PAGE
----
Sport & Auto
- About Future
- Digital Future
- Cookies Policy
- Terms & Conditions
- Investor Relations
- Contact Future
What happens in Vegas… we share
Aero-vent balance, MIPS and bright shells all trending updwards
Patriotic paint, progressive features and prototype Zipp wheels
From new-school Assos to old-school Italian to a new custom SpeedShop Program
Rigoberto Uran and Sergio Henao pace their leader Bradley Wiggins (Sky) back into contention
Briton reveals he is open to helping Uran win the Giro d'Italia
Bradley Wiggins (Team Sky) lost 49 seconds to Vincenzo Nibali (Astana) and 37 second to Cadel Evans (BMC) on the steep climb to the finish at Altopiano del Montasio but after such a tough first nine stage in the Giro d'Italia, he insisted it had been a good day for both him and the team.
Wiggins descended quickly from the finish area to the Team Sky bus. He opted not to warm down on the rollers but after taking time to recover from his efforts, he emerged from the Team Sky bus to talk to a select group of media, including Cyclingnews.
"I'm pretty pleased actually," he said.
"As I said yesterday, I've got a bit of a cold and it's just enough to take the edge off you on a finish like that, you've got to be 100 per cent against Nibali and those guys. All in all we won the stage and I limited my losses on the toughest stage in this Giro."
"The tactic we set out with today was a good one; we aimed to put everyone in a bit of trouble on that first climb, which we did. It really whittled it down and it became a dog fight at the end."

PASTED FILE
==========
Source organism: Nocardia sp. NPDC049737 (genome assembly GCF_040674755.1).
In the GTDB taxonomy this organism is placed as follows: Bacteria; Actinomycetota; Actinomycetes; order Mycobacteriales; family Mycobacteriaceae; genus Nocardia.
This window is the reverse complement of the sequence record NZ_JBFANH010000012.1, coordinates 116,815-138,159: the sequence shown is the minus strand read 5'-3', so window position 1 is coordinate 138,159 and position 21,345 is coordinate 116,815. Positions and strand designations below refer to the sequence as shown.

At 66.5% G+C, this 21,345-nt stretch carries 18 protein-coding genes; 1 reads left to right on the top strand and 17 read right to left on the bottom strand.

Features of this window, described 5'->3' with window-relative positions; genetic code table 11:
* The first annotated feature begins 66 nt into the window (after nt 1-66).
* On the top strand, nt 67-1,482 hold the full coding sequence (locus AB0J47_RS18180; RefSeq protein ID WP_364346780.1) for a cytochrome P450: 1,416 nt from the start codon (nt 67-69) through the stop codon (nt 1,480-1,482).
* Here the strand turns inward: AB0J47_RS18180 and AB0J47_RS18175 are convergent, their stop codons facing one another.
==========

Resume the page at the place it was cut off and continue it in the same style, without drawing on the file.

"Riggy (Rigoberto Uran) won and we are right up there really. We still got two players to play with, we are half-way through now and like I said, that's one of the hardest finishes out of the way."
Wiggins fought hard to limit his losses on the steep, final part of the climb, when the gradient hit 20 per cent.
"When you get to that part at the end of a day like this one, it's always going to be man against man and I go into time trial mode."
Ready to work for Uran if necessary
Speaking in the stage winner's press conference, Uran was very careful to stay on message about leadership at Team Sky, pointing out that he is no Chris Froome. Wiggins was more open and admitted that he could be willing to work for Uran if he feels he definitely can't win the Giro d'Italia and Uran can.
Wiggins accepted that Nibali's two-minute advantage means the Italian is in a strong position.
"It looks like he has a good lead at the moment but it's never over. There's still a lot to play for," he said.
"If the win is perhaps a little bit beyond me now then I'm still fighting 100 per cent to finish on the podium, so that still remains the goal."
Would he be willing to help Urán win?
"Yeah, it depends how it plays out each day really," he admitted.
"I'll have to speak to Rigoberto tonight. He went all out for the stage. It's just whether he feels now he can go for that GC. There's a time trial. He's quite inconsistent like that; he can have a really good day, win a stage like today and then lose a few seconds tomorrow, so we'll have to see how he feels."
Before heading back on the bus Wiggins refuted a suggested that his chances of victory are over.
"It's never over is it? No, no," he said, seemingly back to where he hoped to be in this Giro d'Italia.